Each week the Rampant Scotland Newsletter> includes a number of photographs which illustrate the weather and the seasons, plus the flora and fauna of the current week around Scotland. This separate "colour supplement" displays some more pictures, in a larger format. Here is this week's crop of Scottish views!
Lochinch Castle near Stranraer in the south-west of Scotland was built in Victorian times by the Earl of Stair, a descendant of Sir James Dalrymple of Stair, who had signed the orders which resulted in the massacre of the McIans of Glencoe. Lochinch was a replacement for Castle Kennedy, which had been destroyed by fire in 1716 - the staff had heard of the imminent return of the 2nd Earl of Stair from France where he was ambassador. They were airing the bedding in front of an open fire - and the earl arrived to find his home in flames.
The grounds of Castle Kennedy contain many magnificent rhododendrons and azaleas brought there by Sir Joseph Hooker over 100 years ago. This is one of the many colourful azaleas.
The P&O ferry from Belfast in Northern Ireland sails into sheltered Loch Ryan to berth at Cairnryan, north of Stranraer. You just have to hope that you don't travel north or east from Cairnryan after the ferry disembarks all those heavy trucks and cars onto the narrow, winding roads. Glasgow is 80 miles to the north.
The bell-shaped flowers of Abutilon come in many different colours and as they are natives of the tropics and sub-tropics, they need a sheltered position. This example was growing in the walled garden of Castle Kennedy.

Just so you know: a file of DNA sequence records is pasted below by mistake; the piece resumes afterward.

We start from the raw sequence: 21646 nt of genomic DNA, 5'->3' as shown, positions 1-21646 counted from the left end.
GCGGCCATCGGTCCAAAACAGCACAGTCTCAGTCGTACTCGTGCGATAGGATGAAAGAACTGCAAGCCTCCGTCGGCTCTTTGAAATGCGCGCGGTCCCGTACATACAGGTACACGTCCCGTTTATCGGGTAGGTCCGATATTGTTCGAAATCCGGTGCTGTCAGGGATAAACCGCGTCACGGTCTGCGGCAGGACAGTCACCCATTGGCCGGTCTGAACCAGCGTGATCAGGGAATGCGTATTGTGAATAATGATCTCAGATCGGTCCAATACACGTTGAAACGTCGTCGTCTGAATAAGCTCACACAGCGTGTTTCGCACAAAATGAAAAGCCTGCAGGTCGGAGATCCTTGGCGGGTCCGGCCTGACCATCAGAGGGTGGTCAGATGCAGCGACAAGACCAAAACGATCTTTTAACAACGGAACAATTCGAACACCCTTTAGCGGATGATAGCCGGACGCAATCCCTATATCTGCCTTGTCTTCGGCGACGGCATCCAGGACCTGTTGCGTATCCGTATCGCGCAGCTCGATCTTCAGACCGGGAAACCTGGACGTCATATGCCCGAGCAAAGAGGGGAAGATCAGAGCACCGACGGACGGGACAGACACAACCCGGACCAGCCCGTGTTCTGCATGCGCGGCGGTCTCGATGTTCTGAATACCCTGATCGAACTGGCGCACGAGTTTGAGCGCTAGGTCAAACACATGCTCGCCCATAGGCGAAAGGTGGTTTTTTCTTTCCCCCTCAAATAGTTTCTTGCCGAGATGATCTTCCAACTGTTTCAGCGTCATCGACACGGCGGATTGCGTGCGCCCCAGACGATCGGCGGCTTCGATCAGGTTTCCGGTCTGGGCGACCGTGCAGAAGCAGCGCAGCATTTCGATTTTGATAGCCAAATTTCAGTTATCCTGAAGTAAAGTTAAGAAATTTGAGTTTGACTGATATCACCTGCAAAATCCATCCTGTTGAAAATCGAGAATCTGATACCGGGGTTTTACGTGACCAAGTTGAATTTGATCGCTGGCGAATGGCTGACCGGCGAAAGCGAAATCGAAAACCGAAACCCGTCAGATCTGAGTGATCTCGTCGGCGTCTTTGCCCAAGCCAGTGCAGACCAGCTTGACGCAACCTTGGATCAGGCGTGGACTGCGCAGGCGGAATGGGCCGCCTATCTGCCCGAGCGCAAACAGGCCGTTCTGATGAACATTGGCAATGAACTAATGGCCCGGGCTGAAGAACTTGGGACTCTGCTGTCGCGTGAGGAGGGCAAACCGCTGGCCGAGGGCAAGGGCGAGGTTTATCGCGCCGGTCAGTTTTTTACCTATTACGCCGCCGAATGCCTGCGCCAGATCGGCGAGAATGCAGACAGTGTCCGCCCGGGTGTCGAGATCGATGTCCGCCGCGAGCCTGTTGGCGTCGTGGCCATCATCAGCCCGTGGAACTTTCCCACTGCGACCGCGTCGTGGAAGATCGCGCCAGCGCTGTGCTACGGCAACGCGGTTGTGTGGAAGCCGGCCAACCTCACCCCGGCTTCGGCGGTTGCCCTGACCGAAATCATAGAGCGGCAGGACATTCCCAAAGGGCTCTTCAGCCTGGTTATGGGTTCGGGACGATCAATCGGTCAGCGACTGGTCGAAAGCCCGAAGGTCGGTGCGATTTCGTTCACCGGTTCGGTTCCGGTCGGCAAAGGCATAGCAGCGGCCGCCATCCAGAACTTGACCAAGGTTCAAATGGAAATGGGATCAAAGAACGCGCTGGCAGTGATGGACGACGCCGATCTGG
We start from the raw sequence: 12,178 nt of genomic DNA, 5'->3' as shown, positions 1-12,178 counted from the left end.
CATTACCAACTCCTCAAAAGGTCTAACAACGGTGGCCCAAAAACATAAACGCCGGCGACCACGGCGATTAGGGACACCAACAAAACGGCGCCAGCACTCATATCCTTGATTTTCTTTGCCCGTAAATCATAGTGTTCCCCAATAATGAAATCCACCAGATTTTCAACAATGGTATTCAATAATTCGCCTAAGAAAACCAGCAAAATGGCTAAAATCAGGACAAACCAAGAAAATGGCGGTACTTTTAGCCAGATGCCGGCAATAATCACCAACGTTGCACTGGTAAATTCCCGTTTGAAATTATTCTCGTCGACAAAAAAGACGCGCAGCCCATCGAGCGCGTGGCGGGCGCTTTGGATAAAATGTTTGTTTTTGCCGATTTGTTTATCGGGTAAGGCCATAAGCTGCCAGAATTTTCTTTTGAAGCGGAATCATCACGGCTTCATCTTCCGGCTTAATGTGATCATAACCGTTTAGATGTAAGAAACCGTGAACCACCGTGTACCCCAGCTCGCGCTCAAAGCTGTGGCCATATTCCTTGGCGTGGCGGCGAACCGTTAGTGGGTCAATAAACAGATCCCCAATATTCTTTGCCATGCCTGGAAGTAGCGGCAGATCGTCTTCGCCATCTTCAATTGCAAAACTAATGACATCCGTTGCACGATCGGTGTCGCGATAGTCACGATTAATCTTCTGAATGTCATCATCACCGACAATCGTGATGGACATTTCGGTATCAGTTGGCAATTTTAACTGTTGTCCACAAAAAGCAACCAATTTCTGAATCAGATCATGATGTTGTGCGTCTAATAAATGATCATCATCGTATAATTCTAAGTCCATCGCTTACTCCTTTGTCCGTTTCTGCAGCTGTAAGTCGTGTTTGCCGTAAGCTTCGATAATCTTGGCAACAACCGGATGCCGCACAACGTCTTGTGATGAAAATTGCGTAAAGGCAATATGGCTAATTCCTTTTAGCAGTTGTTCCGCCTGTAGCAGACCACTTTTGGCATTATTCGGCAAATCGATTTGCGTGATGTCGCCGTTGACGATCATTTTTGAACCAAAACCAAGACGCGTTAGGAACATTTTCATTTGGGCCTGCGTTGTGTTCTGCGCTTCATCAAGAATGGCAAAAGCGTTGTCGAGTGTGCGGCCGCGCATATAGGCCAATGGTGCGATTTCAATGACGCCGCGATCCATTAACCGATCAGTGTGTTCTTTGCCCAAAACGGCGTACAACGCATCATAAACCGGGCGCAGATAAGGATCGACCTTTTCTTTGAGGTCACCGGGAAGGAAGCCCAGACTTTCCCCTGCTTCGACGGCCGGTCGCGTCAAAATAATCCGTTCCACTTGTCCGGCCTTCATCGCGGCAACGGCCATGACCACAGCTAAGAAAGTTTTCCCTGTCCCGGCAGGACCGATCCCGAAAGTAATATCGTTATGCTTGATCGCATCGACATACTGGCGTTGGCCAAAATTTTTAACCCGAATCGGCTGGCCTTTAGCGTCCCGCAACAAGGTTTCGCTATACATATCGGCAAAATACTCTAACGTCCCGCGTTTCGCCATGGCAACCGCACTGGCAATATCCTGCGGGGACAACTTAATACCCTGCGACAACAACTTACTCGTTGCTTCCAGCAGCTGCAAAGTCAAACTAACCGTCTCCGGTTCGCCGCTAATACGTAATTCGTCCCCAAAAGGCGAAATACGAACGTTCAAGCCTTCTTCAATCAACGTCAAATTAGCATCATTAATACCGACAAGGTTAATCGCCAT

I have often seen herons patiently fishing on the banks of lochs and rivers, but this was the first time I had seen one on the seashore - near Culzean Castle in Ayrshire. This seems to be a mature bird, with a long, black wispy crest at the back of its head. The elongated neck indicates that it is hunting for fish - and that dagger-like bill is at the ready.
Culzean Castle has appeared on a number of occasions in earlier editions of this colour supplement, but there always seems to be a new angle to take a photograph. In this shot the palm trees in the garden below are a feature. Visitors are often surprised to see palm trees, but the warm waters of the Gulf Stream give the west coast of Scotland an extra bit of warmth to allow such trees to flourish.
The terraced gardens below Culzean Castle are an ideal spot for growing clematis - instead of climbing upwards, the branches and flowers cascade downwards.
If you want to look back at earlier editions of this Colour Supplement, there is an Index Page
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